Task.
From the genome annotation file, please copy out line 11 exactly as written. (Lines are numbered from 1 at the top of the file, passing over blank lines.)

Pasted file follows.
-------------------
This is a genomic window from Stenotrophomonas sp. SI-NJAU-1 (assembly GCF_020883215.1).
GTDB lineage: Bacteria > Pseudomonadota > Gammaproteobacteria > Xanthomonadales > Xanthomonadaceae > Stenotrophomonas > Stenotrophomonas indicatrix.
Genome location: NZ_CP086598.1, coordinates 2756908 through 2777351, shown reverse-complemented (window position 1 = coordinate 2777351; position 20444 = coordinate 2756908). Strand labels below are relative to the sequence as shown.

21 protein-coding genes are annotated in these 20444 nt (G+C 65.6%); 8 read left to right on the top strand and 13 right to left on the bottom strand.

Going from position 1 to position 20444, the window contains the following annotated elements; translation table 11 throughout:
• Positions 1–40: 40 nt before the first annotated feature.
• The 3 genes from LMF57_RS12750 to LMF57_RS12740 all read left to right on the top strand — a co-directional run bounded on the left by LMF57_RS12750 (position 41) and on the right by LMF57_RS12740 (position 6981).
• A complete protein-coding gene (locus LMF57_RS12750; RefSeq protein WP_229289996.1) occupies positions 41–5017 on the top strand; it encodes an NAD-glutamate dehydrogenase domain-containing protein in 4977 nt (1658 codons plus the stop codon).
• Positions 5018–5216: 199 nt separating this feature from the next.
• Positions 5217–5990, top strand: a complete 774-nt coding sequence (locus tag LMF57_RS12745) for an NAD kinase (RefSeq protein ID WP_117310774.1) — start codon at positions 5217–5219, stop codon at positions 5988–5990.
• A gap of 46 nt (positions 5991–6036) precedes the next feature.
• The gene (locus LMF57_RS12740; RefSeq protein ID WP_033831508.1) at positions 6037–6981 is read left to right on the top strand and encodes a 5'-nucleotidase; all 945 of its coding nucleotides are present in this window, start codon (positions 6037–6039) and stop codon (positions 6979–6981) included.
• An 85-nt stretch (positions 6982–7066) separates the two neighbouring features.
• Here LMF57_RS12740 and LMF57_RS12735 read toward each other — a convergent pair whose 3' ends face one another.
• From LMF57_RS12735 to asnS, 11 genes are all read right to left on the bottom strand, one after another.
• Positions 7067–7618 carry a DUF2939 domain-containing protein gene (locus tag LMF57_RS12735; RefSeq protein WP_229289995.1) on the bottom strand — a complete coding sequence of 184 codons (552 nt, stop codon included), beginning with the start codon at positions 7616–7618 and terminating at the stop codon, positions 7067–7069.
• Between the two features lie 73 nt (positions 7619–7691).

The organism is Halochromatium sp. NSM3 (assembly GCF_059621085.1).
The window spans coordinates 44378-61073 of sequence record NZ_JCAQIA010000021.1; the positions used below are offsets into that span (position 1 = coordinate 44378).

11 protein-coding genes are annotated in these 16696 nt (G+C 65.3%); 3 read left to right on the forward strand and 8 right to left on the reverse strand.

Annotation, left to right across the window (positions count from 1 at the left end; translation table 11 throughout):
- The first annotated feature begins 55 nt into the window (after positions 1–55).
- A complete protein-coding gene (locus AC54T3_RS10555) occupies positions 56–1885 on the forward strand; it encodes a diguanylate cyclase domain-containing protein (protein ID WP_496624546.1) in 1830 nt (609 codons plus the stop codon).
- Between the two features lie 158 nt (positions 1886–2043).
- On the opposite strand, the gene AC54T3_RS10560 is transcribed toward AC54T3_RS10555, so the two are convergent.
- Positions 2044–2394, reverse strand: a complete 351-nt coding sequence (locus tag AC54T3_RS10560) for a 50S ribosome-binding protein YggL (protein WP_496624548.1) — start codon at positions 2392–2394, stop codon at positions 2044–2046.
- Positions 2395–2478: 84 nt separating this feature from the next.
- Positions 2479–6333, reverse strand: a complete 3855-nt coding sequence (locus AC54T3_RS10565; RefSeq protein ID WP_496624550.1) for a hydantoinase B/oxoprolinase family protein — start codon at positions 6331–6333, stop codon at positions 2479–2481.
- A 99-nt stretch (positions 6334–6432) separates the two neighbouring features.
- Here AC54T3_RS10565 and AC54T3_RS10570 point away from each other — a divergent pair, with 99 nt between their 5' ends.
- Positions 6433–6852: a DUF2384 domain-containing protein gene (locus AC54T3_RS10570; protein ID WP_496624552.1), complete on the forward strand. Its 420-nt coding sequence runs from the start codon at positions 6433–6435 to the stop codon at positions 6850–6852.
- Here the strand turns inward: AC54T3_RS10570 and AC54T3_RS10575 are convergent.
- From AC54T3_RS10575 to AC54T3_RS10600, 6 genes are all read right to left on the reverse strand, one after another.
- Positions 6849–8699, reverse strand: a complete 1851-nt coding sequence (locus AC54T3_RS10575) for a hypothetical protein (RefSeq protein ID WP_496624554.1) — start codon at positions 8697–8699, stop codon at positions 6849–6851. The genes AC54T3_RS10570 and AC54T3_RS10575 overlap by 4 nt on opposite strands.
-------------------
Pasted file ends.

• A gap of 46 nt (positions 5991–6036) precedes the next feature.